Of late I’ve been dissatisfied with a couple of DC books I’ve read, stories that often seem just marking time alongside sometimes a half-dozen or more mid-level artists on a single book, all offering dubious takes on DC’s staid, traditional house style. In Action Comics, Bendis is clearly Bendis and Romita is clearly Romita, and their work is both authentic and unapologetic. The creators' idiosyncrasies might fairly be called flaws, but I found this break from the everyday a treat. I would much prefer two creators bringing their own inimitable styles to the fore than others trying the same old tried-and-true with various degrees of success.

DC Trade Solicitations for August 2021 — Justice League: Death Metal, Next Batman: Second Son, Batman: The World, Batman Vol. 4: Cowardly Lot, Detective Comics Vol. 6: Road to Ruin, Suicide Squad: Greatest Shots

Saturday, May 29, 2021

There are 13 Batman collections in the DC Comics August 2021 hardcover and trade paperback solicitations, plus at least three other “Batman-adjacent collections,” roughly a full third of DC’s output for that month.

That’s it, that’s all I wanted to say about that.

Y’know, this is better than the July 2021 solicitations in that at least we’ve got some regular-series material here, most notably Justice League: Death Metal, though arriving disturbingly later than the rest of the Death Metal trades. And then, as mentioned, Batman, both Batman Vol. 4: The Cowardly Lot (no longer, interestingly, listed as “Part 1” of that storyline) and Batman: Detective Comics Vol. 6: Road to Ruin (Peter Tomasi’s finale). And then of course also The Next Batman: Second Son, as we see Future State loom ever larger.

That is about it — I didn’t say it was an overwhelming month, just that it was more “whelming” than July. I’m curious about Batman: The World — having enjoyed a couple of Bat-special-anthologies lately, I’m curious to see what some international interpretations of Batman are like. And maybe I’m just eager to see Sandman on TV, but I’ve been thinking about picking up the Hill House books (solicited in paperback this month) for a dose of comics horror — anyone enjoy these? Any of them that were particularly any good?

So, a little more to discuss (are these really Batman’s “greatest mysteries”?), but I’ll go ahead and get to it now, and we can pick up in the comments. Enjoy!

Basketful of Heads

Paperback collection of the seven-issue miniseries by Joe Hill and Leomacs, following the hardcover.

Batman Arkham: Catwoman

Said to collect Batman #1 and #355 (original series, first appearance and a well-regarded issue from the 1980s), Catwoman #1–4 (four-issue late-1980s mini by Mindy Newell, following Batman: Year One and often collected as Catwoman: Her Sister’s Keeper), Catwoman (1993) #54 (by Devin Grayson and Jim Balent, published in 1998, which has been reprinted before), Catwoman #25 (New 52 “Zero Year” issue), Catwoman Secret Files #1 (from the Ed Brubaker run; if I had to guess, it’s either “The Many Lives of Selina Kyle” or “Why Holly Isn’t Dead”), Superman’s Girlfriend Lois Lane #70–71 (hypnotized Lois becomes Catwoman’s partner and Superman is transformed into a cat[?!], from the 1960s). No longer listed in the solicitation, but mentioned before, was the Catwoman entry from Who’s Who Update '87#2.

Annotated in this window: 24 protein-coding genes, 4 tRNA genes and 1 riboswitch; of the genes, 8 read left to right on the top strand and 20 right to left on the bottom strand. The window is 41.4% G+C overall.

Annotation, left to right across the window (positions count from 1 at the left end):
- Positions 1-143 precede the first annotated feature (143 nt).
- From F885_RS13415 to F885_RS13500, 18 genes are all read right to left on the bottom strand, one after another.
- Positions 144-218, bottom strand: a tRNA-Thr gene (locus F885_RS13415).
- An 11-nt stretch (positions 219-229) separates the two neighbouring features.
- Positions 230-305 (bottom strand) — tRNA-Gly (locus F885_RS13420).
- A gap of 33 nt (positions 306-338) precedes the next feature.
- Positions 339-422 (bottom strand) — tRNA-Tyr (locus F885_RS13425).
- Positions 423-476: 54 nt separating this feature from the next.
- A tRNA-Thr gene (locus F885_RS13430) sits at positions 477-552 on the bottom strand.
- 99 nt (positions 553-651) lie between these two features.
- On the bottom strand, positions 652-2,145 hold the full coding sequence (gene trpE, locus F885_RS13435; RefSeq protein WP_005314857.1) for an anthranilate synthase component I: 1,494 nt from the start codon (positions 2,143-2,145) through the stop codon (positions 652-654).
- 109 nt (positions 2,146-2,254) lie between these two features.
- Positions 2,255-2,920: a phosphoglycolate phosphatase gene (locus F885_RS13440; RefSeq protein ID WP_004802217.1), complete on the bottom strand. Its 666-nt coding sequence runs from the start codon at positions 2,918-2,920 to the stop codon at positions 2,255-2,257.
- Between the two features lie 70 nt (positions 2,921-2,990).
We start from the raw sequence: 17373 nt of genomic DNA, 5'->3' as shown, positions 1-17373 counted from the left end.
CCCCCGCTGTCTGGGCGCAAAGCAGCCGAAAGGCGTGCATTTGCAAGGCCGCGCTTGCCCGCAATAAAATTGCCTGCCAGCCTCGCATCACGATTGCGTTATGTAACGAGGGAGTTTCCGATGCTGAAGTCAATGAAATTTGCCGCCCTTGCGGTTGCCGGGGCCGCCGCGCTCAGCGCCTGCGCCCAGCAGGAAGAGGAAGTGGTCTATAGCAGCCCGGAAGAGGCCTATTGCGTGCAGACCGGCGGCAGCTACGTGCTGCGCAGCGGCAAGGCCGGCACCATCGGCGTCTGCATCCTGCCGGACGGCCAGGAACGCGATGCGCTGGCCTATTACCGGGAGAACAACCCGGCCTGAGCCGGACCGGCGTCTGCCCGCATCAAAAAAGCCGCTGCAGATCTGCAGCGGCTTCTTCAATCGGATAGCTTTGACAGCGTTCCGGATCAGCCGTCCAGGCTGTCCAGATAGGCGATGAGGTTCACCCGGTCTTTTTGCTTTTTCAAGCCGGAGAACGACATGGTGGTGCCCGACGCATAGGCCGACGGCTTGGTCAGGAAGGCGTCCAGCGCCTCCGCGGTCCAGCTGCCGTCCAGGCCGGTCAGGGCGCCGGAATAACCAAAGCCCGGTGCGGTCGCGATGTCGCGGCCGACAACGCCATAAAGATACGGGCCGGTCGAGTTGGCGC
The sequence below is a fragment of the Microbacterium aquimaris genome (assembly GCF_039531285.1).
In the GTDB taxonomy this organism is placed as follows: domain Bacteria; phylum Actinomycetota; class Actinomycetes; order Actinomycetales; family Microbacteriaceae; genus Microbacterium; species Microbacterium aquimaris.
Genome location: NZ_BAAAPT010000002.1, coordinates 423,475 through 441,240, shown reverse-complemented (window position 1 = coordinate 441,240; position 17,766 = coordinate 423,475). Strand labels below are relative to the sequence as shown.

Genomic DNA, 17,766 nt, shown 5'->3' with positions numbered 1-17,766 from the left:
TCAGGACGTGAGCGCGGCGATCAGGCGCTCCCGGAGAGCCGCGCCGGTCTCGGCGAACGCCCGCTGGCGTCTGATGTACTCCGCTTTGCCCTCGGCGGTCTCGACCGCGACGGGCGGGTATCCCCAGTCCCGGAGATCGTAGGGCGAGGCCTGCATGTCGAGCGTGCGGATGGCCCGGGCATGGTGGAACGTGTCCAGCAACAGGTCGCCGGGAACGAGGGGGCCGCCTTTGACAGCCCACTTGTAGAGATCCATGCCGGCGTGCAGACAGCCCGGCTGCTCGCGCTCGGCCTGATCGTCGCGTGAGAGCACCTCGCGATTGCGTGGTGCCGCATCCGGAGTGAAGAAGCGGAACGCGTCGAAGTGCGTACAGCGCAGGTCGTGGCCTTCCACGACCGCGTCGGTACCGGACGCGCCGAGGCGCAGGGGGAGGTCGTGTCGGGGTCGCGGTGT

Batman Black & White

Hardcover collection of the new series, collecting issues #1-6. With James Tynion, Andy Kubert, John Ridley, Mariko Tamaki, Jorge Jimenez, Joshua Williamson, and more.

Batman in the Fifties

Collects Batman #59, #62, #63, #81, #92, #105, #113, #114, #121, #122, and #128; Detective Comics #156, #168, #185, #187, #215, #216, #233, #235, #236, #241, #244, #252, #267, and #269; and World’s Finest Comics #81 and #89. No small amount of Black Casebook material here, including the Batman of Zur-En-Arrh, plus Deadshot, Batwoman Kathy Kane, Mr. Zero (the future Mr. Freeze), and Bat-Mite.

Batman Vol. 4: The Cowardly Lot

Hardcover by James Tynion and Jorge Jimenez. This solicitation doesn’t have issue numbers, but earlier it was Batman #106-111, plus apparently some/all of Infinite Frontier #1 (and not Infinite Frontier #0, unless that was a misprint).

Batman: Arkham Asylum: The Deluxe Edition

Another deluxe-size collection of the story by Grant Morrison and Dave McKean; notably we also saw a recent 25th anniversary deluxe edition.

Batman: Curse of the White Knight

Paperback collection of the eight-issue miniseries by Sean Murphy, plus the Batman: White Knight Presents Von Freeze special.

Batman: Detective Comics Vol. 6: Road to Ruin

Peter Tomasi's final Detective Comics collection (and the final collection before Future State and Mariko Tamaki's run); this is issues #1028-1033, seeing Damian Wayne return to the title. In hardcover (previously listed as paperback) in October.

Batman: His Greatest Mysteries

I’m not super-impressed with the contents of this trade, if this is what they turn out to be:

Batman #404 ("Year One," part 1) and #610 ("Hush," part 3), Detective Comics #822 and #824 (two from Paul Dini's run), Batman Annual #2 ("Zero Year"? "Date Night"?, Batman Universe #1, and the story "Alone" from Batman: Secret Files #2 (Riddler story by Mairghread Scott). Maybe fine for the uninitiated, but I don’t need disparate parts of multi-issue storylines.

Batman: Li'l Gotham: Calendar Daze

Collects the recent Li'l Gotham #1-6 by Dustin Nguyen and Derek Fridolfs. (Update: There's some question whether this is the 2013 series or a more recent series ... or was there a more recent series?)

Batman: No Man's Land Omnibus Vol. 1

Collects the equivalent of the first two (of four) No Man's Land "complete" editions, being Batman: Legends of the Dark Knight #116-121, Azrael: Agent of the Bat #51-57, Batman #563-568, Batman: Shadow of the Bat #83-88, Detective Comics #730-735, Catwoman #72-74, Robin #67, Batman Chronicles #16-17, Nightwing #35-37, Batman: No Man's Land #1, and Young Justice in No Man's Land #1. (Previously listed as included, but not in this solicitation, is the Batman: No Man's Land Gallery #1.)